What's the Process for Filing For Chapter 13 Bankruptcy in Maryland?

In a Chapter 13 case, the procedure is much the same in that there is a "meeting of creditors" about 4-6 weeks after the case is filed. However, Chapter 13's require a "confirmation" hearing after the meeting of creditors. This is where the Judge will either accept the plan or reject the plan. If the Judge accepts the plan (meaning that in the judge's opinion the plan complies with bankruptcy law), then the debtor just needs to make the plan payments and once the payments are complete (typically 3-5 years, depending on the terms of the plan), then the court will issue a discharge. So, discharge in Chapter 13 typically occurs 3-5 years down the line.

Creditors can object to confirmation, as can the trustee. If a creditor feels the repayment plan is not paying them a sufficient amount of money, then the creditor can object to confirmation of the plan. Usually the debtor and the complaining creditor resolve the dispute and amend documents to make the creditor happy. However, if the parties can't resolve the dispute, the Judge will rule on the objection either denying the objection and confirming the plan, or sustaining the objection and denying confirmation. If confirmation is denied, then the Trustee will ask the Court to dismiss the case. Denial of confirmation is grounds for dismissal. If the plan is "confirmed" then as above, the debtor just needs to make the plan payments and once the plan is complete, the case will be discharged.

Remember, this is basic information and there can be things that happen during both Chapter 7 and Chapter 13 that I haven't covered here, but I wanted to just give an overview of the important steps in the bankruptcy process. I want to give you all an idea of the bankruptcy process. I'll try to keep this simple and cover only the "normal" case and not cases involving objections from creditors and other complications.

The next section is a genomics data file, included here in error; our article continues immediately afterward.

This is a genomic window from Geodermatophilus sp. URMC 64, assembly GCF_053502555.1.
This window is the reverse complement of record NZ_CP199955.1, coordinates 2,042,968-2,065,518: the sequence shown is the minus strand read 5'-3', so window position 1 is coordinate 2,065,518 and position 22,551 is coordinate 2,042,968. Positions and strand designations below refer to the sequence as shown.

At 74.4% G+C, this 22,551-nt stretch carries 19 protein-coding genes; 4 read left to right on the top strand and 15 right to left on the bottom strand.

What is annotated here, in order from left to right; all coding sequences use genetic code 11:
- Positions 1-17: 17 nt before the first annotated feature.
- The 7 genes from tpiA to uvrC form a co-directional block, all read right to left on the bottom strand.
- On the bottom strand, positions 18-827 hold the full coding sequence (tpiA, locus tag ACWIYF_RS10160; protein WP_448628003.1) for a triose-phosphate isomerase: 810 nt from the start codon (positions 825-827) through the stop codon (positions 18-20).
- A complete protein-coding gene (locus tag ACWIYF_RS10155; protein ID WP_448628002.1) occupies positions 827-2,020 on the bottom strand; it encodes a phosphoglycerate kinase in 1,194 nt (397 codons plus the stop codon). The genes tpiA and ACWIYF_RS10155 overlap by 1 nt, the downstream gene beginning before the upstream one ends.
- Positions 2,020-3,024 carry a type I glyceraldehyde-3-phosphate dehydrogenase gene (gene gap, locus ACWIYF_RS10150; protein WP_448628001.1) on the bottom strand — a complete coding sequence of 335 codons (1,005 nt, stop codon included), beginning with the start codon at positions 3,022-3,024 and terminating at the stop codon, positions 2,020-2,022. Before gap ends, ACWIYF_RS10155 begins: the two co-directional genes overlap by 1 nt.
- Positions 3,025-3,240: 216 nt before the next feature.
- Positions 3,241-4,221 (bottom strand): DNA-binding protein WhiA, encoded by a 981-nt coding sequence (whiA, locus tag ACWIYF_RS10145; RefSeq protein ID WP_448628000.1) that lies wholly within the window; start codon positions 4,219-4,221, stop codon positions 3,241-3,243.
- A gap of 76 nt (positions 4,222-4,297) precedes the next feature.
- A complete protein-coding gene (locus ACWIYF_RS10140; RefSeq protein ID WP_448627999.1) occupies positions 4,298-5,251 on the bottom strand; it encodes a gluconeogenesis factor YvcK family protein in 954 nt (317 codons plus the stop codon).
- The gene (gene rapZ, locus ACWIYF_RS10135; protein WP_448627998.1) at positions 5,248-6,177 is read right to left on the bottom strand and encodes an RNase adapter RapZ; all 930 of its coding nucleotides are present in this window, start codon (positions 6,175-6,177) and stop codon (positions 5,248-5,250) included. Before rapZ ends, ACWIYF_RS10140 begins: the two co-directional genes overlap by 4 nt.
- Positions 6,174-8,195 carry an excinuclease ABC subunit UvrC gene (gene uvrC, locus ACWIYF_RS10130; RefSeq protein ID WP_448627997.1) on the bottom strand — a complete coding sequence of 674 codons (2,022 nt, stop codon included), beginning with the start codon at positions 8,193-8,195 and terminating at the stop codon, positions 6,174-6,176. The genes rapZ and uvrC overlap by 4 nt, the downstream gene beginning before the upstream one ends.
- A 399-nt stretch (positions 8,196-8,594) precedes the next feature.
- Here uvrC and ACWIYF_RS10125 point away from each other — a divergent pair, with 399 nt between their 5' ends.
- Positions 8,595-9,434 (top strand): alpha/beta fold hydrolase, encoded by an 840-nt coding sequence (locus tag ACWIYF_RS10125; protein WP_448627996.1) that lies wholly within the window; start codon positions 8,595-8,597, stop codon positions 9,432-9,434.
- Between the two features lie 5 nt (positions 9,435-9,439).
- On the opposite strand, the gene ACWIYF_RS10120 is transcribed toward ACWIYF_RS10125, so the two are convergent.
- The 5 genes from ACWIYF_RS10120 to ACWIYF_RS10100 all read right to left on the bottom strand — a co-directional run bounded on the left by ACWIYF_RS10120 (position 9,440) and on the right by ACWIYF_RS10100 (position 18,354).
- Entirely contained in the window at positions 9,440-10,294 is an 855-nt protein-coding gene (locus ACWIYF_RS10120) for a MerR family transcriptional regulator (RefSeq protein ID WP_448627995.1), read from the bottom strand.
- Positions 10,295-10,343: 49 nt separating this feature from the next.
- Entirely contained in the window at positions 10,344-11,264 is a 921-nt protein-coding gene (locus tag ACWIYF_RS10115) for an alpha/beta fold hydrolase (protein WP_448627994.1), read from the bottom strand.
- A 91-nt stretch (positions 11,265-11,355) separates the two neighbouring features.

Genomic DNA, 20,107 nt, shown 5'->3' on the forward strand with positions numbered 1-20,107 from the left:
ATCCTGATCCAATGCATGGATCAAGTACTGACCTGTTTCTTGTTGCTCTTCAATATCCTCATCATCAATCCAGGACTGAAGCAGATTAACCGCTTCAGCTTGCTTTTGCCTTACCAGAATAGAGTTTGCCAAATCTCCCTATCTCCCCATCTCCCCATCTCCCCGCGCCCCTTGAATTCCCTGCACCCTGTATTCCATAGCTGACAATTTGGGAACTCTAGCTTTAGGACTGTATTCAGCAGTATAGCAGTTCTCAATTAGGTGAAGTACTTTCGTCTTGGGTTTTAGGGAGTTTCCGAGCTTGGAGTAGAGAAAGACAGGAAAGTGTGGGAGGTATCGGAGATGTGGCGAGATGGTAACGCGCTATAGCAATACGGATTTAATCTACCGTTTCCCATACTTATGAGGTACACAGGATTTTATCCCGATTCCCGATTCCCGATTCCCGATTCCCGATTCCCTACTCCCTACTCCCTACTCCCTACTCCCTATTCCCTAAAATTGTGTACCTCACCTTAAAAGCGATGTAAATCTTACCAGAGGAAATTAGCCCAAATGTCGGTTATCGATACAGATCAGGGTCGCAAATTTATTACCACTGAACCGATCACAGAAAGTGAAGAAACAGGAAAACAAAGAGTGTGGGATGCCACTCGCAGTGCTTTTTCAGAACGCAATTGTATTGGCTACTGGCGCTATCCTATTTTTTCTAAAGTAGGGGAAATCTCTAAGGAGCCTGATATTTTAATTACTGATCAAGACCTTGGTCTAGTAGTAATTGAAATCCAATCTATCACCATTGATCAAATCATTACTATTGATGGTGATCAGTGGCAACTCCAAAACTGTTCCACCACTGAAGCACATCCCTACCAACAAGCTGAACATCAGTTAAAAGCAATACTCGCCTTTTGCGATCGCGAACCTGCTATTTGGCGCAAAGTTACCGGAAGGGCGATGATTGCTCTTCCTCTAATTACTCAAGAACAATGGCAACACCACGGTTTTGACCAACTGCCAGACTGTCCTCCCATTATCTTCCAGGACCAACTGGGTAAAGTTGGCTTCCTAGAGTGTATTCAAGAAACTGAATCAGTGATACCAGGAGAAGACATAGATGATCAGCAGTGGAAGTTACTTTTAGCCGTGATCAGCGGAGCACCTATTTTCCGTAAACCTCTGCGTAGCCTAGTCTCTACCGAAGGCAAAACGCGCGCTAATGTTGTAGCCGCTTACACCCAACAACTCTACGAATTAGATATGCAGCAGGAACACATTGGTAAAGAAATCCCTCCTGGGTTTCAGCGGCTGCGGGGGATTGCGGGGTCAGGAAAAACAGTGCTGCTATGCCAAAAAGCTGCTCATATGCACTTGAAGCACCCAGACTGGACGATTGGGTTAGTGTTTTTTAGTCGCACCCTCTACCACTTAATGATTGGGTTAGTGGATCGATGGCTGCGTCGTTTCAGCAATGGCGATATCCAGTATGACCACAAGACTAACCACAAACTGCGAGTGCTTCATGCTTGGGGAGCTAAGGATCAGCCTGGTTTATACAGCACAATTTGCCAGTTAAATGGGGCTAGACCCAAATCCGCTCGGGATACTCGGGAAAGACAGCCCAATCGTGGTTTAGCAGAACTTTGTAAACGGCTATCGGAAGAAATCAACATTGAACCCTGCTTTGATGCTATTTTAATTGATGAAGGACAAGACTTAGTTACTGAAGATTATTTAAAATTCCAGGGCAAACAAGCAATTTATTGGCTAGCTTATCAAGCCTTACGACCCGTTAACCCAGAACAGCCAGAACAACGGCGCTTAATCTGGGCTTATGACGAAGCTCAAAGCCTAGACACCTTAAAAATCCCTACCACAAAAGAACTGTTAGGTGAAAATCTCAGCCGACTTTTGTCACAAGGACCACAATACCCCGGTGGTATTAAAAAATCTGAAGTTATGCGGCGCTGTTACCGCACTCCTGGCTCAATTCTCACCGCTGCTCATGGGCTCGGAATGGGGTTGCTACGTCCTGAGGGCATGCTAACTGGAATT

Once you've chosen an attorney, provided all the documentation requested and paid the required fees, it's time to file your case. If you are in a Chapter 7 case, then the procedure is the case gets filed with the Clerk's office in your jurisdiction. Upon the filing, an automatic stay goes into effect. This stay immediately stops your creditors from doing any collection proceedings, including court-ordered garnishments, license suspensions, phone calls, billings, etc... About 4-6 weeks after your case is filed, you will have to attend a "meeting of creditors" or "Section 341" meeting.

This is a hearing that debtors are required to attend. Typically, if you've hired a full-service bankruptcy law firm such as ours, an attorney will be at your hearing with you. An interim trustee appointed by the US Trustee's Office convenes and presides over the hearing, not a judge. This hearing is a time for the trustee to verify the information on your bankruptcy paperwork. The interim trustee's job is to liquidate any non-exempt assets (assets you own that cannot be protected from creditors pursuant to state or federal exemption law - please make sure you consult with an attorney) and to screen for fraud. If you have a good lawyer, the questions won't come as a surprise.